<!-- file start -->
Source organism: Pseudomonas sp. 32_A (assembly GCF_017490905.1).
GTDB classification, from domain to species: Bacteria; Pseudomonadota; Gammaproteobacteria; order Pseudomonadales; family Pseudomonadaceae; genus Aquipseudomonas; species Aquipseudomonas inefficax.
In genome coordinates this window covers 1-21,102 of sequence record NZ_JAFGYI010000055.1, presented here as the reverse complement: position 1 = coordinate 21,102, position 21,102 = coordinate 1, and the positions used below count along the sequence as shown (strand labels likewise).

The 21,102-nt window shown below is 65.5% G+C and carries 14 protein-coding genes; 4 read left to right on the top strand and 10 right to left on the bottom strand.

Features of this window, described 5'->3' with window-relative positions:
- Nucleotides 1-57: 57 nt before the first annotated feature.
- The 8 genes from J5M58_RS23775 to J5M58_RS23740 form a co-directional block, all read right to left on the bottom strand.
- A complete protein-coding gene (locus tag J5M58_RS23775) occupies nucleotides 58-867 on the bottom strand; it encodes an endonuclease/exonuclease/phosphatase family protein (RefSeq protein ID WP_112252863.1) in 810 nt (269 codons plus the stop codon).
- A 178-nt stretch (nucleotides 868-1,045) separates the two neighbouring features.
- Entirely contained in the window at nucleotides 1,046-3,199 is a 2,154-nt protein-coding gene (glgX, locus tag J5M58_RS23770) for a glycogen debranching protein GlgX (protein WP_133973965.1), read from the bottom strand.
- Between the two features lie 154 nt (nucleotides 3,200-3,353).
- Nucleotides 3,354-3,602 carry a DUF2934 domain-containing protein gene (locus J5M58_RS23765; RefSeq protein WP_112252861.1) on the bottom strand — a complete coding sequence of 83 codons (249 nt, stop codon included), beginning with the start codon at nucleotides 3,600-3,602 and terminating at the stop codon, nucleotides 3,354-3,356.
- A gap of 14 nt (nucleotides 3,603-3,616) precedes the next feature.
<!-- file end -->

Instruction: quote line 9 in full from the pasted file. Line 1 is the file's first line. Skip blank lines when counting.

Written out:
- A 178-nt stretch (nucleotides 868-1,045) separates the two neighbouring features.